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Practical Guide to ESM Active Lists

Practical Guide to ESM Active Lists


Active Lists are ESM resources that store event data/fields (not entire events) for a definite or indefinite period of time. They can store defined event fields (event-based active lists) or data extracted (and maybe manipulated, i.e. converting destination usernames to uppercase) from event fields (field-based active lists).

This practical guide is intended to provide an overall overview and hands-on on how to use this valuable resource within ESM.

This guide covers:

    • Event-based vs Fields-based
    • Key Fields
    • Multi-mapped vs Non multi-mapped

 What this guide is…

  • A document to be used as a basic reference to help you effectively build your ESM content
  • A quick start guide to help you get up to speed in ESM active lists authoring

What this guide is not…

  • A written-in-stone guide. As every environment is different, different conditions or assumptions apply to them
  • A replacement for ArcSight ESM Training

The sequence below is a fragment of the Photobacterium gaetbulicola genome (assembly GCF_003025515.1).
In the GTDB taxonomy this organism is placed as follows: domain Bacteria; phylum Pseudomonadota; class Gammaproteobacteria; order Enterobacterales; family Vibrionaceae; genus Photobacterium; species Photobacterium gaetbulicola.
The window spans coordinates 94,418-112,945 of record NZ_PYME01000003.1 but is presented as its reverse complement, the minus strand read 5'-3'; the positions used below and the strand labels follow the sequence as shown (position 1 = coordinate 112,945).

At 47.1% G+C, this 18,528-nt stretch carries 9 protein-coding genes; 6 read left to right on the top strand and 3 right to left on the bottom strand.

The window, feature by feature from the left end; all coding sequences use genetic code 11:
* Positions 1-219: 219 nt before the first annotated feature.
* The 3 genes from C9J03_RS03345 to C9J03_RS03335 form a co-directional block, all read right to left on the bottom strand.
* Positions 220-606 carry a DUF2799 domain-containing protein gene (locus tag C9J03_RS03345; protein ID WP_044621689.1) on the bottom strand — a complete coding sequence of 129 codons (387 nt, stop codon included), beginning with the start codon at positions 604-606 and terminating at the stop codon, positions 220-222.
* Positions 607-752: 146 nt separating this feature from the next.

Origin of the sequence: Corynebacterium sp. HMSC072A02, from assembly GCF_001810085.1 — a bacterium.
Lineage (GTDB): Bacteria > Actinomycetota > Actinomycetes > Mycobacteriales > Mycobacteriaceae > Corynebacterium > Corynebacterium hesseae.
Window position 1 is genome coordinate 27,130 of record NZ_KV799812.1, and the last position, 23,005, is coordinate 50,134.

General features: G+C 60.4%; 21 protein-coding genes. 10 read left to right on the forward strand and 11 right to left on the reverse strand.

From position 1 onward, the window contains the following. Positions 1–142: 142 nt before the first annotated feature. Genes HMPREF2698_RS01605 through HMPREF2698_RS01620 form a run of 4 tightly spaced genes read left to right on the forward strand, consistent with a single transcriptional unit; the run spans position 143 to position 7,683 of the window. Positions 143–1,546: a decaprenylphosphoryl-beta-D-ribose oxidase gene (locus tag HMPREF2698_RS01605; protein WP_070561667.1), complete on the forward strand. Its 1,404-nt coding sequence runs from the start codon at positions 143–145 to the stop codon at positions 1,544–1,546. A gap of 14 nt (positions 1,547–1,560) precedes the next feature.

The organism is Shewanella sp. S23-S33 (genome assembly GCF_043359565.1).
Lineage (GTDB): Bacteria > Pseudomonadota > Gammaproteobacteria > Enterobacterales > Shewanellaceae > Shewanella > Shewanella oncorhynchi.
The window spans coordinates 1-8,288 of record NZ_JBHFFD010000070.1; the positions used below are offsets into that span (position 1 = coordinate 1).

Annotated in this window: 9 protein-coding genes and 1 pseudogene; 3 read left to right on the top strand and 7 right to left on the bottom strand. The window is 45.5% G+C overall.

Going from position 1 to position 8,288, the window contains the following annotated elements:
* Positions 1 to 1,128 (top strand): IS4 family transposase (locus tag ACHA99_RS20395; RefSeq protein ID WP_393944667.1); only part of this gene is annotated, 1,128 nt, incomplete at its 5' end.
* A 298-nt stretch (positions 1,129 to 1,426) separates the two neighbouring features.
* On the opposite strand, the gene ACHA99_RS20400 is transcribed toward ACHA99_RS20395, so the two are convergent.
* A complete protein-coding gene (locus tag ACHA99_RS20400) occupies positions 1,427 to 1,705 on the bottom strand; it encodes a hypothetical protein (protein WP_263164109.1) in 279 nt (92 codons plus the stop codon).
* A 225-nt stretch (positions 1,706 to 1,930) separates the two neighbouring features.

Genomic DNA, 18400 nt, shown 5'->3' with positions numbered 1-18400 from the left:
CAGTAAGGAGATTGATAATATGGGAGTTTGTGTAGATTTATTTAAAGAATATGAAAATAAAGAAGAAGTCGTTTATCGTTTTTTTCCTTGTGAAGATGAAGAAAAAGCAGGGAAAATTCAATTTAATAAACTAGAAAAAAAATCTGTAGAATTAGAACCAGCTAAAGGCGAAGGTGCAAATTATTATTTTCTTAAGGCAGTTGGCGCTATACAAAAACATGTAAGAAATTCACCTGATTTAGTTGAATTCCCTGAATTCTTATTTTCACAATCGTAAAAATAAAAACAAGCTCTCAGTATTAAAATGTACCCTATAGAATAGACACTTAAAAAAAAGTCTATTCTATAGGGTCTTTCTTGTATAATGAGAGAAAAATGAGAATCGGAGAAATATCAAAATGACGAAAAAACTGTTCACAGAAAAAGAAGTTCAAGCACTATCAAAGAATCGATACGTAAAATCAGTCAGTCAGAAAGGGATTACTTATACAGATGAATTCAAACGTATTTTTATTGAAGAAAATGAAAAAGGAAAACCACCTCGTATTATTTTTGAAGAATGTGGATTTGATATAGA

• A replacement for the ESM Console User guide or any other ArcSight official guide



When creating an active list the first and most important thing to consider, other than to include the customer resource column, is to think about what the active list is going to be used for. This will determine the type of list to be created and the fields (and their types -field-based list) to be used.  Once the list has been created you cannot modify its schema (fields and types) but if a change needs to be made then a new active list has to be created. The active list should hold the right data as other resources will be using it.

Active lists can be populated either by a rule action when a rule is triggered (either standard or lightweight rule) or manually through the ESM Console -by hand or importing a csv file. Then this data can be queried and used by other resources as part of the correlation evaluation process -rules, data monitors. Or as part of the Monitoring, Reporting and Incident Analysis phases of the event lifecycle by using queries, query viewers and reports.